This blog was written by Page Buono & Sinjin Eberle, American Rivers Communications Director, Intermountain West.
Over the last few weeks, we’ve focused our attention on the recent study published by the Center for Colorado River Studies about the future of the Colorado River, given some alarming new data synthesized by the Center. You’ll likely recognize the authors—Kevin Wheeler, Jack Schmidt, Eric Kuhn, Brad Udall and others—who are no strangers to ongoing dialogue about the river. In our first post, we covered the broad takeaways, the potential ramifications of the study’s finding on water management in the West, and on the importance of the inconvenient science it elevates. In the second post, our “Changed River” edition, we let the line “The Colorado River has been profoundly altered from its highest reaches to its delta” percolate and came out even more committed to the preservation of the river and inspired to consider and address new challenges revealed by the study that will demand even more aggressive action on behalf of the river.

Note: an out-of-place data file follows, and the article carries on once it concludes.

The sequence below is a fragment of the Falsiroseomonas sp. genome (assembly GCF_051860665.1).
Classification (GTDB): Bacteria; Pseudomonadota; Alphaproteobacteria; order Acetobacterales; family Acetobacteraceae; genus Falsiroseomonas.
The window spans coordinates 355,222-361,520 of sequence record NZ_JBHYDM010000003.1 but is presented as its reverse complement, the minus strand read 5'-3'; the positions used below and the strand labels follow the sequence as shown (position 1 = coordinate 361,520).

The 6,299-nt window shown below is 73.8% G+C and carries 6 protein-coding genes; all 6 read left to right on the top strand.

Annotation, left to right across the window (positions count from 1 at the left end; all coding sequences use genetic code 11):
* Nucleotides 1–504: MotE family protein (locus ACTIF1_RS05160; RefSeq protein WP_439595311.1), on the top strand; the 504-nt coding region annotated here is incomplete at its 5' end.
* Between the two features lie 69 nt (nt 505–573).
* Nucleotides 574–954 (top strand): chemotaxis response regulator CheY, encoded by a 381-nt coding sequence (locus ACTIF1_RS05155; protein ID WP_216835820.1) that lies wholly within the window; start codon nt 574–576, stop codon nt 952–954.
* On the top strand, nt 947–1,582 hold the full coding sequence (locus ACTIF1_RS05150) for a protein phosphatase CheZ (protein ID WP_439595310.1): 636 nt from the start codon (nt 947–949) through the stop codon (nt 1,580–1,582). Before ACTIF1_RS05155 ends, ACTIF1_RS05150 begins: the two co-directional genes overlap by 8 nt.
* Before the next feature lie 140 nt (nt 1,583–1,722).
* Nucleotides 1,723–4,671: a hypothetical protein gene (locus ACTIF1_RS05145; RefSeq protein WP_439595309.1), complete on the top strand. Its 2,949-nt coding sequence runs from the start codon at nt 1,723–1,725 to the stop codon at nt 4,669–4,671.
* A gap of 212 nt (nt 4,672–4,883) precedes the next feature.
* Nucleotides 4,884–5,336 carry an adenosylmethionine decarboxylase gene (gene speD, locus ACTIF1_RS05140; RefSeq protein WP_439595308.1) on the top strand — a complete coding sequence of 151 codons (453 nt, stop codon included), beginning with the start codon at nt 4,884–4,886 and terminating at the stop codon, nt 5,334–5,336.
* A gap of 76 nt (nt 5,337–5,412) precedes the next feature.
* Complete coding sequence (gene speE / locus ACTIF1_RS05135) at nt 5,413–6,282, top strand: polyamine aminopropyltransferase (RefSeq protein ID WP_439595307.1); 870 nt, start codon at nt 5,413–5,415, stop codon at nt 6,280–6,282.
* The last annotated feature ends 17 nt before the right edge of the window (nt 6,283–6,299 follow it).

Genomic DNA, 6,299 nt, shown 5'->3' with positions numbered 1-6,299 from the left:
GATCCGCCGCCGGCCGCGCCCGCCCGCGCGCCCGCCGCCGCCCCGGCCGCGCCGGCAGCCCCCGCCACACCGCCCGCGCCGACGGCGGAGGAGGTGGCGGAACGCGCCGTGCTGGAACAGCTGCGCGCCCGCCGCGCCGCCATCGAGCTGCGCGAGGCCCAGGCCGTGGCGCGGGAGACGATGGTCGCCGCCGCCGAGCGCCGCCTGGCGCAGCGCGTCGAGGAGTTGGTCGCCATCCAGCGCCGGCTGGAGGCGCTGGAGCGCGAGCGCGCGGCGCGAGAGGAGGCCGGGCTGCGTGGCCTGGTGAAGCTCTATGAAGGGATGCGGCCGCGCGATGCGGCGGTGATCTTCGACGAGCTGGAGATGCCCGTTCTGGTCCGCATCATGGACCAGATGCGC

In this, our “Climate & the River” edition, we’ll highlight findings from the study that underscore how important it is that, as we look to the future, we model future hydrology not only by understanding the past, but by looking ahead to the impacts of back-to-back and longer-term droughts paired with warming temperatures that precipitate aridification. As climate scientist Brad Udall likes to say, it’s a “hot drought,” where warmer temperatures are leading to less water in the river, even if precipitation is actually remaining roughly the same.
The stakes of including, or ignoring, the likelihood of a hotter and drier future in our decision making are high. Authors open their study with this quote for a reason:
“The likelihood of conflict rises as the rate of change within the basin exceeds the institutional capacity to absorb that change.” Wolf, A. T., S. B. Yoffe and M. Giordano (2003).
If you’re eager for the takeaways, you can skip to the bottom of this post. If you’re curious about how they arrived there, and why, read on!
The assumptions we make to inform future management are critical, and when it comes to predicting future hydrologic conditions that answer the questions: “How much water will be available? In what form? And when?”, it is irresponsible not to model and plan—to the greatest extent possible—for the conditions climate science predicts.
To that end, the authors compiled diverse sets of data to represent a range of past and future conditions and applied them to the management alternatives that we highlighted in the first blog of this series. The findings of their analysis underscore…